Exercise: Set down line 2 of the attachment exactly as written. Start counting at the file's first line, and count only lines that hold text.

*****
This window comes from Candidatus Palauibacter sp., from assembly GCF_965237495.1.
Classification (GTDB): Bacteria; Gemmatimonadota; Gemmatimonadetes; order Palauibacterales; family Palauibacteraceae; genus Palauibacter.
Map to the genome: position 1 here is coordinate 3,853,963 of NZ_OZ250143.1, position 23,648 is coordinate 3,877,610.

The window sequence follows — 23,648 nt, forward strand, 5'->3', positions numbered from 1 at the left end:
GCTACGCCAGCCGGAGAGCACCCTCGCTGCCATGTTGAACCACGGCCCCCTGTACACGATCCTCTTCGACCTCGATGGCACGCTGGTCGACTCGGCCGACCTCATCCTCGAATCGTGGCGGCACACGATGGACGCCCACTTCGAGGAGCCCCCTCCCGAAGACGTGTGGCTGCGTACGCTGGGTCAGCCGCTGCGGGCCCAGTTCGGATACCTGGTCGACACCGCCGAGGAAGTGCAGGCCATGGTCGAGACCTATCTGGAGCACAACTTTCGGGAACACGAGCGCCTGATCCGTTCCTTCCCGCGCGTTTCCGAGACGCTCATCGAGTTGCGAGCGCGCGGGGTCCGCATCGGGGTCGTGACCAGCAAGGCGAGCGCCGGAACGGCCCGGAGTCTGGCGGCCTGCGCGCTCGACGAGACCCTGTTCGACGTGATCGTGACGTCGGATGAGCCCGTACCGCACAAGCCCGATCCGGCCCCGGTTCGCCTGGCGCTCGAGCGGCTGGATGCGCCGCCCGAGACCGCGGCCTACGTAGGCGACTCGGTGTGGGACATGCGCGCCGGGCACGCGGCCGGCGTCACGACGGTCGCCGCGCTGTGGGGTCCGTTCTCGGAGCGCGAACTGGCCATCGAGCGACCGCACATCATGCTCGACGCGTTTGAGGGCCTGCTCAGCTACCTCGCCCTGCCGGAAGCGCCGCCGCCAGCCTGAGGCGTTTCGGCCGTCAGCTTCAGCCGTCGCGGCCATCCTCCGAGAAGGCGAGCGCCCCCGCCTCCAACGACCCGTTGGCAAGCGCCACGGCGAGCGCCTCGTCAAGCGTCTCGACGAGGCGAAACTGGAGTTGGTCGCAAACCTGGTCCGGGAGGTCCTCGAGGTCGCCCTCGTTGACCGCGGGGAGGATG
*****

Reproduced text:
Classification (GTDB): Bacteria; Gemmatimonadota; Gemmatimonadetes; order Palauibacterales; family Palauibacteraceae; genus Palauibacter.